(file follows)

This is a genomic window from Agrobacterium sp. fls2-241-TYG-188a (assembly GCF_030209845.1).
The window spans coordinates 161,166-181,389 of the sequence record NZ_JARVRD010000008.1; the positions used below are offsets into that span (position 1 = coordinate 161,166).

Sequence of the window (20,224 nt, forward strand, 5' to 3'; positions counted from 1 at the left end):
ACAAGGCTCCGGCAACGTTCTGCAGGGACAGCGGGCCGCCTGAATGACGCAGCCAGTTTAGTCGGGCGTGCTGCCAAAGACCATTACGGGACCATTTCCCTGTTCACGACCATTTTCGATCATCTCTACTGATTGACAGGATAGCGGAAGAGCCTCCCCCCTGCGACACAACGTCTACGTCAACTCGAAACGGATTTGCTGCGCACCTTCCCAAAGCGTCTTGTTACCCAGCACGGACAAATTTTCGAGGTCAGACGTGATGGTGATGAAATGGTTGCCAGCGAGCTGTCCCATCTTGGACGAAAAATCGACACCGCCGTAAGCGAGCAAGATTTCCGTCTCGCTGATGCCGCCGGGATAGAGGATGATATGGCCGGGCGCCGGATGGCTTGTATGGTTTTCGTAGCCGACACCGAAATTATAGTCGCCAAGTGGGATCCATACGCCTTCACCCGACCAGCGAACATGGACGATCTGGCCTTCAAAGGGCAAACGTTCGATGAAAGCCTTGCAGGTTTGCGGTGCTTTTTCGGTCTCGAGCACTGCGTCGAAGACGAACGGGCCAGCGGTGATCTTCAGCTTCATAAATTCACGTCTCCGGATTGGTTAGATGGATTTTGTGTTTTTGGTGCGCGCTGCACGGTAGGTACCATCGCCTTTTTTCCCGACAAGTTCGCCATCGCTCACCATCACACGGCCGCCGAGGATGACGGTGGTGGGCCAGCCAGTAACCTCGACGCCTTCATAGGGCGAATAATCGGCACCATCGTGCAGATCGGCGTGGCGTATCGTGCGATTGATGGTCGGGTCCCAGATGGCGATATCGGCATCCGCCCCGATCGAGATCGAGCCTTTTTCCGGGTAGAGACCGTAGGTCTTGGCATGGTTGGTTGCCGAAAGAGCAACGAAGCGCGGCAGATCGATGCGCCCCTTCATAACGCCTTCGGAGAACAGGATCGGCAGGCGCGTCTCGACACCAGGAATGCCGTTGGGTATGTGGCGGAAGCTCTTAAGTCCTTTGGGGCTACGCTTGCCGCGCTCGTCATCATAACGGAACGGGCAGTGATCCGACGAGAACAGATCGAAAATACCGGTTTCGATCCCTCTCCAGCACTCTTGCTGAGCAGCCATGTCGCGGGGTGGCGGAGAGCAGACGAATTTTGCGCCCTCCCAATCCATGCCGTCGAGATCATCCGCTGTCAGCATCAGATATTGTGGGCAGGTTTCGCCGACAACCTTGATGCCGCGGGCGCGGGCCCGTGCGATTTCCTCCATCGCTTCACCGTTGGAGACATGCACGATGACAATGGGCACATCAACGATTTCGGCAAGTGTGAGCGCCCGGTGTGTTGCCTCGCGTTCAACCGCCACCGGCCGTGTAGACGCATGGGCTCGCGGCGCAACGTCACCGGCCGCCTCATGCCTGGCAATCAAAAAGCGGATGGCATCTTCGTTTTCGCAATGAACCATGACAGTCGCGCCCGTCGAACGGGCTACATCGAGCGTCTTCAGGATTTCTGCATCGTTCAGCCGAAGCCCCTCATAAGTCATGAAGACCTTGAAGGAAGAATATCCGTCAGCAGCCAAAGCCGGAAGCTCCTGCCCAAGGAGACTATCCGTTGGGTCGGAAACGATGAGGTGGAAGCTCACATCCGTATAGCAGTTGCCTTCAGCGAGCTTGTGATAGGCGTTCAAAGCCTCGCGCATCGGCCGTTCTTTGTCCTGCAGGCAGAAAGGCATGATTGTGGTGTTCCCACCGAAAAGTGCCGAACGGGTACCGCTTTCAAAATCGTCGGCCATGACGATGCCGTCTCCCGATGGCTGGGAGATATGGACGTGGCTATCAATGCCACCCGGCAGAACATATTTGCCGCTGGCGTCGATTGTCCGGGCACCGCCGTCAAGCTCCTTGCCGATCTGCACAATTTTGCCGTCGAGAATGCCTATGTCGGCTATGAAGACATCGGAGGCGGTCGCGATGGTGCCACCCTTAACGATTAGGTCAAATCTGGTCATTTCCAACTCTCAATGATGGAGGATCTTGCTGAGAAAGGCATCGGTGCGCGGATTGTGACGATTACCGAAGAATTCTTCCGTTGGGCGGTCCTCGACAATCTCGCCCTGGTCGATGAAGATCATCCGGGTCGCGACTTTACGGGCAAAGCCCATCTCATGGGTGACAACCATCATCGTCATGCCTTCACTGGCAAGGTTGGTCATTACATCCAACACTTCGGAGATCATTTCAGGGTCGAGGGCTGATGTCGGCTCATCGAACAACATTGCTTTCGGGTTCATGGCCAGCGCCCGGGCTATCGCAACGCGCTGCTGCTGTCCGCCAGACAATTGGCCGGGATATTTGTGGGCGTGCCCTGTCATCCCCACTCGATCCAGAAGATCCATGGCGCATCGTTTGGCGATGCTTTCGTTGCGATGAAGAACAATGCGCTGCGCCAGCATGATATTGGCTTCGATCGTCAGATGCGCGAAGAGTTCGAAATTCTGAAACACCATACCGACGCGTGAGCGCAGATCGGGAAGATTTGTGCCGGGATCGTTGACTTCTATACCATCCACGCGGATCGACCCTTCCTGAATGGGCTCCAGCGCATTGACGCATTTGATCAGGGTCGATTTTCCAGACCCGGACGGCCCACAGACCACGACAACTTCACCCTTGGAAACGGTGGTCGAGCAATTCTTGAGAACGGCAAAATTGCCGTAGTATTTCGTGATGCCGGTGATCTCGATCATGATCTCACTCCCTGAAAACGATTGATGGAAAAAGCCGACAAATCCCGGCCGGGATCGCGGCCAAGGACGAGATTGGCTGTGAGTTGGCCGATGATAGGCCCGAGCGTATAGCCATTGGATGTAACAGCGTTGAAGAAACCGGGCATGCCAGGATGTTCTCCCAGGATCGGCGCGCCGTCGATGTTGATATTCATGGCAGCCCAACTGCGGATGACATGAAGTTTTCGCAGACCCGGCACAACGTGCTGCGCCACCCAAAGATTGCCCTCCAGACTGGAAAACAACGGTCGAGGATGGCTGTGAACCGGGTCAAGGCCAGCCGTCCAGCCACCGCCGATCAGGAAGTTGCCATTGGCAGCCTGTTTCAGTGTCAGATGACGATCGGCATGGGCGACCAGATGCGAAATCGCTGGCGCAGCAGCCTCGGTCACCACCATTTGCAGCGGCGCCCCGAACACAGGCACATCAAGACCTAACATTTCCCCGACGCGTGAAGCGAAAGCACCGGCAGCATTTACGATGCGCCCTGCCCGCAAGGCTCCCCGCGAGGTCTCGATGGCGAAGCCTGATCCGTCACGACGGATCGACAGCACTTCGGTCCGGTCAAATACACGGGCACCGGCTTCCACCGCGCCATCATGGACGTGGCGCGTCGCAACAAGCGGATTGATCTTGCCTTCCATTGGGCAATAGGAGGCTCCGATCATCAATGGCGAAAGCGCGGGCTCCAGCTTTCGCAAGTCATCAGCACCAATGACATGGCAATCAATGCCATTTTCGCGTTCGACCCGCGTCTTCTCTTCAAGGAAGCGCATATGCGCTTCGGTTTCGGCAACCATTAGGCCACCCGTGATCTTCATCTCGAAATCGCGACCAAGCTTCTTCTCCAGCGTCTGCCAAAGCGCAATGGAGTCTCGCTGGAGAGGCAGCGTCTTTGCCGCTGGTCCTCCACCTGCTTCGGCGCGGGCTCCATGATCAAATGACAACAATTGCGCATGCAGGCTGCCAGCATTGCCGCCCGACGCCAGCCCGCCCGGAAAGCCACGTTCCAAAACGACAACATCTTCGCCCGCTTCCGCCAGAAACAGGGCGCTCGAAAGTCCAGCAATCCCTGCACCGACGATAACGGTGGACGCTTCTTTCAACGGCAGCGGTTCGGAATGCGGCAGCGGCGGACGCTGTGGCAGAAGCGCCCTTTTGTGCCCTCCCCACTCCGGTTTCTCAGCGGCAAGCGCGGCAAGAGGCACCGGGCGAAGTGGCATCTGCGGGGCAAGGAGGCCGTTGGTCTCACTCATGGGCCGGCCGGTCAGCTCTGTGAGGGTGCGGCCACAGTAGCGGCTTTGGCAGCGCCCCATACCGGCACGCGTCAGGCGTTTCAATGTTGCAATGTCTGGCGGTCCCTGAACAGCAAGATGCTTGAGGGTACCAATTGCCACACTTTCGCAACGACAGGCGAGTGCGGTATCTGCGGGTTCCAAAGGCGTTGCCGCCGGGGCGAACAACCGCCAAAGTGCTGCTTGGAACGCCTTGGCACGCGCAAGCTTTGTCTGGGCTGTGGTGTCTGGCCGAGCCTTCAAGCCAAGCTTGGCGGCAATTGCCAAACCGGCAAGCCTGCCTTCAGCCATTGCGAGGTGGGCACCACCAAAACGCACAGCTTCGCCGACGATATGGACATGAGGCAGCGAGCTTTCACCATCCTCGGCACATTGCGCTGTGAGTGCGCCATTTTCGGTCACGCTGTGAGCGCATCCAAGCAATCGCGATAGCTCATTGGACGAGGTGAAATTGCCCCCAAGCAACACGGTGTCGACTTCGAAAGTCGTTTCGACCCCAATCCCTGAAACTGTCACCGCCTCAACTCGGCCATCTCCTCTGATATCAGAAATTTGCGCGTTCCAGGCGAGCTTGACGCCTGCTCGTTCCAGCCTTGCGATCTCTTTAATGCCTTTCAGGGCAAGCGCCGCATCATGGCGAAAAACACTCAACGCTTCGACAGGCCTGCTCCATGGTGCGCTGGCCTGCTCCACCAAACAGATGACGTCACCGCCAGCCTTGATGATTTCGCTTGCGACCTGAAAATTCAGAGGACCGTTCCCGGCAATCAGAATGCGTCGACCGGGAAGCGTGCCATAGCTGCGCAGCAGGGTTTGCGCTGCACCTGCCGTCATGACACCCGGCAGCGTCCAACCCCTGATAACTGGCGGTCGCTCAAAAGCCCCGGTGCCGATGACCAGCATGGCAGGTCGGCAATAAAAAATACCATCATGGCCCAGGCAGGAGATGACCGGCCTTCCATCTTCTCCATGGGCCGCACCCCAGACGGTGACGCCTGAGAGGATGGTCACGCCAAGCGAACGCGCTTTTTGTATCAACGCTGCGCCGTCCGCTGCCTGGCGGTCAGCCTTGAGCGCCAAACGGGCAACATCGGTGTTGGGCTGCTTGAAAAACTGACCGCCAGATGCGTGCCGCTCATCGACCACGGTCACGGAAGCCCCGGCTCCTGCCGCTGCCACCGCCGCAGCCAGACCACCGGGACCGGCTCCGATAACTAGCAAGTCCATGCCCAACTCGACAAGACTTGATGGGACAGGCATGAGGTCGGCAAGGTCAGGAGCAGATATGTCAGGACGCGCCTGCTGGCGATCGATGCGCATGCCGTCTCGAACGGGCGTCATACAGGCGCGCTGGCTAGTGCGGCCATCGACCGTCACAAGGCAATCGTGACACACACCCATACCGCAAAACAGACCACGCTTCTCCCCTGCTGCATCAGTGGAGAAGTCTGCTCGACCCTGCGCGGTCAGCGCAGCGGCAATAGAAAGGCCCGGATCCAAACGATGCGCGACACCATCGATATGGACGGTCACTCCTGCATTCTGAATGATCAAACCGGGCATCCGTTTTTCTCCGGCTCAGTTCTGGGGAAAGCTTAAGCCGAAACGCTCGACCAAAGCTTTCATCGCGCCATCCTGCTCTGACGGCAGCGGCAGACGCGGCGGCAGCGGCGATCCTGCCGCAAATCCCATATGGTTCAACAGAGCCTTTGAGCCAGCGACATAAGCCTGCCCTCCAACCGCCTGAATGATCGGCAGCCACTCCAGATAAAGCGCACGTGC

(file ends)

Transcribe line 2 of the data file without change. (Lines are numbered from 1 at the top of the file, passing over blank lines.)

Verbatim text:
The window spans coordinates 161,166-181,389 of the sequence record NZ_JARVRD010000008.1; the positions used below are offsets into that span (position 1 = coordinate 161,166).